The hashtag #CrimingWhileWhite surfaced on Wednesday in response to a New York grand jury’s decision not to indict Daniel Pantaleo, a Staten Island police officer responsible for the death of Eric Garner by illegal chokehold. White people of Twitter collectively used the platform to regale their followers with stories about how they managed to evade arrests and charges for past crimes, signaling an awareness of their privilege.
#CrimingWhileWhite not only became a worldwide trending topic, but was later referred to as a “mind-blowing” exposure of the privilege to be white in America by mainstream media outlets. The problem with that assertion is that People of Color (POC) have been saying this for decades.
By no means is the inherent institutional racism of our criminal justice system groundbreaking. The targeting, harassment and abuse of POC by law enforcement have been perpetual sources of scrutiny in public debates, academia, and all avenues of entertainment.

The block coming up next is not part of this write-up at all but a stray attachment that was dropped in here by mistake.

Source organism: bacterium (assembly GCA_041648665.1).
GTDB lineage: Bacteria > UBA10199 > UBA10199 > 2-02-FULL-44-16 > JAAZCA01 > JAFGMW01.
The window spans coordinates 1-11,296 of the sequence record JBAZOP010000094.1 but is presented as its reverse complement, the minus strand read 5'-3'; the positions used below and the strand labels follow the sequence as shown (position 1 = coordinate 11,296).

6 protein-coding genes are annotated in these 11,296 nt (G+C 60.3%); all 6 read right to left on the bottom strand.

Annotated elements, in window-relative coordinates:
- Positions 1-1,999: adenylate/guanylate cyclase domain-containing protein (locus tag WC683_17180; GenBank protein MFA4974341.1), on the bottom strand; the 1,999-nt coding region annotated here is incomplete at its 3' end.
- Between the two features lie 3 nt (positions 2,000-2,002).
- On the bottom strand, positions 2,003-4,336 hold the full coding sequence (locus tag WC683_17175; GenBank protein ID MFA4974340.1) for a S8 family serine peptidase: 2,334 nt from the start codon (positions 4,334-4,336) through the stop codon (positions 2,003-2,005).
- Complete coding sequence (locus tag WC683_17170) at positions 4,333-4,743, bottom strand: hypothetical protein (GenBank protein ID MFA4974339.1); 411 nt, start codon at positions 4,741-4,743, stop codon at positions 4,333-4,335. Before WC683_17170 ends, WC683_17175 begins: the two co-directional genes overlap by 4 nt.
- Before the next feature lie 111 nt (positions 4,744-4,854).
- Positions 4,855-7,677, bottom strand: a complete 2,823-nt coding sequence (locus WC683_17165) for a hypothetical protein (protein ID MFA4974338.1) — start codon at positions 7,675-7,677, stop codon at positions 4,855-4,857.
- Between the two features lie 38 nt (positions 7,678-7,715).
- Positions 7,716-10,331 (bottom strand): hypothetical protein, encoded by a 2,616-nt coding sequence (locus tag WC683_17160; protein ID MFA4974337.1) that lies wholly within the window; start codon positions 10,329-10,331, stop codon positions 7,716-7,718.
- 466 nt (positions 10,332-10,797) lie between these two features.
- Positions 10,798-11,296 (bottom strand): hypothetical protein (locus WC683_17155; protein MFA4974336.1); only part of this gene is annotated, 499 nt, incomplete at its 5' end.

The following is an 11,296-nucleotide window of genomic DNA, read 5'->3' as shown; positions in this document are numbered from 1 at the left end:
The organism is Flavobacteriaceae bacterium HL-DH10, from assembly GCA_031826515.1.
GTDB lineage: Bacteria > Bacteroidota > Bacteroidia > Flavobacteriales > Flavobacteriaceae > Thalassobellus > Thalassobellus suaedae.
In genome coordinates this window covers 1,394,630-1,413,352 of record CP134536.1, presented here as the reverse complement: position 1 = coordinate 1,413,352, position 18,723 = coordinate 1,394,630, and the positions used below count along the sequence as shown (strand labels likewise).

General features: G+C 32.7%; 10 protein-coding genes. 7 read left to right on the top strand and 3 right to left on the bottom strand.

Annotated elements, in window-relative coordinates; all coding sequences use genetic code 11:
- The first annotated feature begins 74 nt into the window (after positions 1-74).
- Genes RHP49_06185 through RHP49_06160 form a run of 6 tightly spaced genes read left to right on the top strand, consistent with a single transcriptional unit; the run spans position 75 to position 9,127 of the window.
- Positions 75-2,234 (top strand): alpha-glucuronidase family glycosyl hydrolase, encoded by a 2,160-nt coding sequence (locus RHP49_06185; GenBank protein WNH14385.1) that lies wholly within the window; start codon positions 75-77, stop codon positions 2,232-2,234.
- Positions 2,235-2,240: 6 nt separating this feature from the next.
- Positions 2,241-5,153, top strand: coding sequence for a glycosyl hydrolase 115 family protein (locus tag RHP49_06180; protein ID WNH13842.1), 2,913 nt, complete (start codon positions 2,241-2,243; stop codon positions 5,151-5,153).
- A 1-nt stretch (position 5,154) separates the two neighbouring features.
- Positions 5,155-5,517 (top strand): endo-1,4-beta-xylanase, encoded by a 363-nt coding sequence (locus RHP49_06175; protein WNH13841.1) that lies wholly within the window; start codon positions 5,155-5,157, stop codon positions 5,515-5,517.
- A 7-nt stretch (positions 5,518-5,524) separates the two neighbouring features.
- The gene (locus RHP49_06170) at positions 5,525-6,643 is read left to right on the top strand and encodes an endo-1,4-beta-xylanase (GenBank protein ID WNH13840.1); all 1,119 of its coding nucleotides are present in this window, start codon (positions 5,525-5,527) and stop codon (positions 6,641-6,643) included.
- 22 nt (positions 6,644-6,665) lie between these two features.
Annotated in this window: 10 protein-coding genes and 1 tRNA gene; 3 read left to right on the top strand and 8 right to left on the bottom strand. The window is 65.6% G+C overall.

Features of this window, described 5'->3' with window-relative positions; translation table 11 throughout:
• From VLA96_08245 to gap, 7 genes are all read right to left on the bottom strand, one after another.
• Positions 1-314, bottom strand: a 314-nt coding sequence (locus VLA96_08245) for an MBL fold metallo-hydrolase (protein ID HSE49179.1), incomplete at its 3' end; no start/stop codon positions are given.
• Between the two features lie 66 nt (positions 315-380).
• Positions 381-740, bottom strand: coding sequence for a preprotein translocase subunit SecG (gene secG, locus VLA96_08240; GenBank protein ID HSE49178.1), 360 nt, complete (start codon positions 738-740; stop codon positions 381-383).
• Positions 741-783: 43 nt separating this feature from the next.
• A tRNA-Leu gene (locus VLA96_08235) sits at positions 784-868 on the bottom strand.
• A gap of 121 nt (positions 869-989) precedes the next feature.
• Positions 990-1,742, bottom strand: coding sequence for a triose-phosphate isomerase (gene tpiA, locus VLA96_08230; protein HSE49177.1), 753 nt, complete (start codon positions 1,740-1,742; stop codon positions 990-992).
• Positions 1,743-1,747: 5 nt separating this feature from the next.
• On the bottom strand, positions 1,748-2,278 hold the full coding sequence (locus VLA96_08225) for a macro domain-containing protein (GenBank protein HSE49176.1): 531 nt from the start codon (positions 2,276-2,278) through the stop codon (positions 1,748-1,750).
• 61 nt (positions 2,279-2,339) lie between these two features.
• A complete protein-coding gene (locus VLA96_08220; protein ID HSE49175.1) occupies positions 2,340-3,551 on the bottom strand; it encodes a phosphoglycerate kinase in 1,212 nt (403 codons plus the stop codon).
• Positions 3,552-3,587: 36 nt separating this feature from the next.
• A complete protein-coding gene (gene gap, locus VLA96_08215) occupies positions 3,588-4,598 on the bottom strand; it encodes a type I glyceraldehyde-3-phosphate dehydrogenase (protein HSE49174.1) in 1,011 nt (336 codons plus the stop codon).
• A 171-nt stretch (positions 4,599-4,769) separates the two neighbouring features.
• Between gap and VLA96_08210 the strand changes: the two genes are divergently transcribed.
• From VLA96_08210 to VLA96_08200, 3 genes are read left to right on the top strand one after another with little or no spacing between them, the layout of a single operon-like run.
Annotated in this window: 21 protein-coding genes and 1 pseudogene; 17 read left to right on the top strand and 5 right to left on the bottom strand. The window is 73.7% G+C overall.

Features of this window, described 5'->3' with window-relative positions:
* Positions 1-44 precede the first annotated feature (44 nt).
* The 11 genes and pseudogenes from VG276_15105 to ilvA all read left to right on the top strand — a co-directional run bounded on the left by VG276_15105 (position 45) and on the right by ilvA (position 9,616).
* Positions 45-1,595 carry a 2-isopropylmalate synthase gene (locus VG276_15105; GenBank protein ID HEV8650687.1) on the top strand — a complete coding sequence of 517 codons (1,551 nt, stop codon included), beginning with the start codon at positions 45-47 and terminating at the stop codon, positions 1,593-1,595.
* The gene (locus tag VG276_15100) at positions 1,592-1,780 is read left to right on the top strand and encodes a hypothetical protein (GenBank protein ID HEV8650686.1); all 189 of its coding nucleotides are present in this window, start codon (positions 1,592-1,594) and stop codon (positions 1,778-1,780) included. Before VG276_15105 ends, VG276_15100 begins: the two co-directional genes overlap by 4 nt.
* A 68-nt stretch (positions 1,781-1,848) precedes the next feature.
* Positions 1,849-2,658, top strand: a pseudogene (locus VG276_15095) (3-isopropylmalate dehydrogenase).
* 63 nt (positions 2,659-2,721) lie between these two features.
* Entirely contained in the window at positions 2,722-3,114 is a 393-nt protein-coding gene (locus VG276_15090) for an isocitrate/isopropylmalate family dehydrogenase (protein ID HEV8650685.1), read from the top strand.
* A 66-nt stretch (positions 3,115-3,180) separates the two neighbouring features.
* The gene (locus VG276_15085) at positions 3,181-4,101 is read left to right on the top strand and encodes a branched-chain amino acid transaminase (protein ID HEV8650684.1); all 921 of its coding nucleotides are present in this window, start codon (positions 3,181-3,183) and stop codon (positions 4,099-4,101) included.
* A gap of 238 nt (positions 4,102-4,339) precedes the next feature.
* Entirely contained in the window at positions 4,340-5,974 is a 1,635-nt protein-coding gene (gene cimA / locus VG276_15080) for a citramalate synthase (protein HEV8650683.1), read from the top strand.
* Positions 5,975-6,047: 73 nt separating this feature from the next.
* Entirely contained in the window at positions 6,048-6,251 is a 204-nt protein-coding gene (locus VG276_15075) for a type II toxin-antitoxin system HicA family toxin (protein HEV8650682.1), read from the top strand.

I can’t count the number of jokes made by Black comedians about the implied safety of having a white friend in the car while out on the town (truthfully there was never a need to count because the topic has never been irrelevant). A number can’t be placed on the amount of published studies displaying the disproportional rates of arrests of whites versus those of POC – the most recent one I read about was published two weeks ago.
We’re perfectly aware that whiteness is associated with innocence while anti-Blackness promotes the criminalization of Black bodies. The racism that we face also gave way to the voices of white people being lauded for a “realization” declared long ago. Ignoring the voices of POC is a form of erasure that invalidates the testimonies of those who have actually suffered from the harmful acts carried out by our criminal justice system, and this erasure is a form of violence.
#CrimingWhileWhite is simultaneously a large-scale recognition and display of privilege. The reality is, acknowledging privilege is not enough, and taking a celebratory bow for a moment of enlightenment doesn’t better our circumstances while POC are being told that their lives and testimonies don’t matter.
The lived experiences of POC are continuously questioned while those of white people are note-worthy. It is a blatant disregard for our humanity. Until POC are centered in the conversations surrounding problems that only we experience firsthand, displays of allyship will continue to be problematic at best.